A blast from the past: looking through a vintage Cross Stitcher magazine

While I was out shopping last week, I came across a bundle of old (very old!) Cross Stitcher magazines from 1994 and 1995. I got 8 of them for £3 in a charity shop, and was very pleased with myself.

Vintage 1

When I got home, I sat down with a cup of tea to have a browse through. This is the first one I read, from 1994. It’s amazing how much things have changed since then! The magazine has quite different designs in it from the type that they now feature. There are more detailed designs in the old magazine, and things like the review of kits and charts on one theme (Christmas themes, in this particular issue) cover 26 items! I think that these days, there are far fewer options available to stitchers (in the UK at least), so reviews tend to be far briefer now. The emphasis on ‘country’ themes was clear, too, which isn’t popular much these days.

It may be my imagination, but the paper quality seemed to be better then – more glossy – and the number of pages was greater than now. It is also noticeable that there aren’t many ‘filler pages’ – double-page spreads offering reduced rates for annual subscriptions, and so on.

The articles are very interesting. I liked this one on computer design software, which was quite a new thing back in 1994. They compared four different software programs, varying in price from £32 to £399!! Think how much £399 was worth back in 1994!

Vintage 3

There is a funny paragraph in the computer charting article, which explains what a mouse is for, for those who don’t know:

“Almost everything is done using the mouse (in a computing context a ‘mouse’ is a device that you push around your desk in order to move a pointer around the screen. It has one or more buttons which you ‘click’ to make things happen).”

Another article is about the cross stitch designer Jo Verso, who, at that time, was really well known for her modern ‘sampler type’ small designs, available in book format. Jo was just starting to offer weekend courses, and the writer of the article attended her first one.

Vintage 2

The pages of adverts at the back of the magazine were interesting for two reasons. The first is that there were so many people advertising – both high street shops, and individual designers. Most were offering catalogues available by post, with payment by cheque or with stamps. No websites at all. That seems really strange now. Some people just *described* their designs (no pictures!), and expected you to send off your money based just on that! Also, it’s very obvious from the picture below that the advert pages were all in black and white, as colour printing was expensive, so was saved for the main section of the magazine.  I noted as well that an awful lot of the shops that advertised in 1994 are no longer in existence. And that’s not just because new ones have replaced them – in the UK, it’s now very hard to find an embroidery shop at all, never mind a good one.

Vintage 4

Still, it gave me a couple of hours of nostalgic pleasure to read through the old issue of Cross Stitcher again. And I’ve still got another seven issues to read  🙂


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11 thoughts on “A blast from the past: looking through a vintage Cross Stitcher magazine”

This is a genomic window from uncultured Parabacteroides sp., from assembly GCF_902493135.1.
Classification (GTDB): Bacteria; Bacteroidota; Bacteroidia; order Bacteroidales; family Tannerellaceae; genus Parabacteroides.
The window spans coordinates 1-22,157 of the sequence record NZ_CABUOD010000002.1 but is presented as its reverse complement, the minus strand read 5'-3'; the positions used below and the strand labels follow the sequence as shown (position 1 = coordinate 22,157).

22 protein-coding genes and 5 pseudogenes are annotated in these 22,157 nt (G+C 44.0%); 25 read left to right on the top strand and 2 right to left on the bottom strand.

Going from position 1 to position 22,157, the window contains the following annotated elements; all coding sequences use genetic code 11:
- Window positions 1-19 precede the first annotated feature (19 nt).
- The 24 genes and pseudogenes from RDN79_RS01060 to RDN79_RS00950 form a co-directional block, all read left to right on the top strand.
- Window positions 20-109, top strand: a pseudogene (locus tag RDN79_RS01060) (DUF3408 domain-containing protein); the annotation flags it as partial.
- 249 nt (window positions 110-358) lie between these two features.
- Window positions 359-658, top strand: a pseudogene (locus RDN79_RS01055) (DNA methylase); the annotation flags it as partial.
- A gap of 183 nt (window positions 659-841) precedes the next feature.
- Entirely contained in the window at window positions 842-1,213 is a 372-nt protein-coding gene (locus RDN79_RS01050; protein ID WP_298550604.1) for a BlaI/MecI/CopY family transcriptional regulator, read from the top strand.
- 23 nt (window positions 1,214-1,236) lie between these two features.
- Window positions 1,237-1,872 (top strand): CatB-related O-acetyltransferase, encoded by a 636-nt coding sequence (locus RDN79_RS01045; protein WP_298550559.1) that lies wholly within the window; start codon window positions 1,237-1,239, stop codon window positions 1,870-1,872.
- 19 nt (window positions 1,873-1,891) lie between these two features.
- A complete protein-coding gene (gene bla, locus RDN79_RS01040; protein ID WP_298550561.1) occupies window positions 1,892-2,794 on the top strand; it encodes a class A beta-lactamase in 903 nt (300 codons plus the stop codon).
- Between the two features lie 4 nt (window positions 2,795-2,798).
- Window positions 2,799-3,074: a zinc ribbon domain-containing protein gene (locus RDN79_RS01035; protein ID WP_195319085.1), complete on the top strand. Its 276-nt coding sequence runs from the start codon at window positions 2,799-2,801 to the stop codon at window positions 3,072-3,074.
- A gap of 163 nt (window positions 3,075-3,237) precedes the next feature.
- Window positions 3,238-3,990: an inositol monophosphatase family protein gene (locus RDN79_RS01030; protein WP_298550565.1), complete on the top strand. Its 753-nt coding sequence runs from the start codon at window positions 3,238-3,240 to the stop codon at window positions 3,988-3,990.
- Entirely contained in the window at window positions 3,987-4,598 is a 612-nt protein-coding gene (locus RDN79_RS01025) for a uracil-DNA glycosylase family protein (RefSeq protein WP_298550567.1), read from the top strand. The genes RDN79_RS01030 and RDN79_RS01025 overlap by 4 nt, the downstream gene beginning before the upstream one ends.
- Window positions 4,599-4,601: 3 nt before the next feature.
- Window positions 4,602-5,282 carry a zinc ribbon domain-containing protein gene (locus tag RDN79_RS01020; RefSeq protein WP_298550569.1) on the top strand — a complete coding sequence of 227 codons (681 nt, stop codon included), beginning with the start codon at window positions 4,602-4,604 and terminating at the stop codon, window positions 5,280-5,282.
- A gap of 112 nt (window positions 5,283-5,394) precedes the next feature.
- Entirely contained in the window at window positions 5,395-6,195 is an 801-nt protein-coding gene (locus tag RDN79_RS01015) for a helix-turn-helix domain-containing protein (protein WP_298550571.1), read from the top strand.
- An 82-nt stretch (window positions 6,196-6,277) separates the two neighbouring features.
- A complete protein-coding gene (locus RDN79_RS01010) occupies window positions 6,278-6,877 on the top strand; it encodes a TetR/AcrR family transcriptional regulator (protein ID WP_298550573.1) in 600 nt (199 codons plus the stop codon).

1. Really interesting. I still have some old magazines, but hardly ever look at them. Now I only get Classic Inspirations regularly.

  2. This made me smile, I can imagine how much you will enjoy reading those magazines. I have an extensive collection of Mary Hickmott’s New Stitches magazine (I gradually collected all the back issues) and it is a real pleasure to re-read them and follow some of the designs. I know exactly what you mean about the adverts, it is astonishing to see the changes over the last 20 years … and yes, they can be quite funny! Even though technology has moved on so much though, the stitching advice never really dates! 🙂

  3. You are so right! Many of the older magazines and much more detailed designs. The newer ones are just same old, same old. If I see another Teddy Bear, snowman, or cat I will scream.
    Unfortunately, some of the best, like The Needleworker, which was bought out by Piecework and turned into a knitting/crocheting magazine, and the OLD Cross Stitch and Country Crafts and Treasures in Needlework are now defunct. Even New Stitches lacks the detail and variety it used to have.

    1. New Stitches, as a magazine, stopped in December of 2014, I think. It’s run as a blog and mail order business only, by Mary Hickmott now, so you can still access new designs, but not buy the magazine any more, unfortunately. Pity, as I used to like that one!!

  4. I used to buy Cross Stitcher quite regularly back then. I think it’s only a few years ago, not over 20 LOL.
    I think the variety of techniques was much wider then although the type of designs were rather dated. They were not so afraid of evenweave, sometimes the cover kits came with evenweave. Now the UK mags seem to think anything other than 14 count aida is daring!
    I do enjoy getting some of my older magazines out for a browse now. I also remember sending off an SAE for the Mirabilia catalogue!

  5. I must go look through my old copies. I have them from the first issue for about 20 years. I got bored with it years ago and tired of the same old Marie Barber designs. All I get now is the annual Holiday Ornament issue.
    Miss the other old magazines, still have quite a few of those too.

  6. The stitching was also more accessible – not so many speciality threads that are hard to find and expensive!

    1. I think that’s more a problem for people in the USA – in the UK, mot designs are sold as kits rather than charts, with all the materials provided. But yes, speciality threads can be expensive, although they are lovely to work with.

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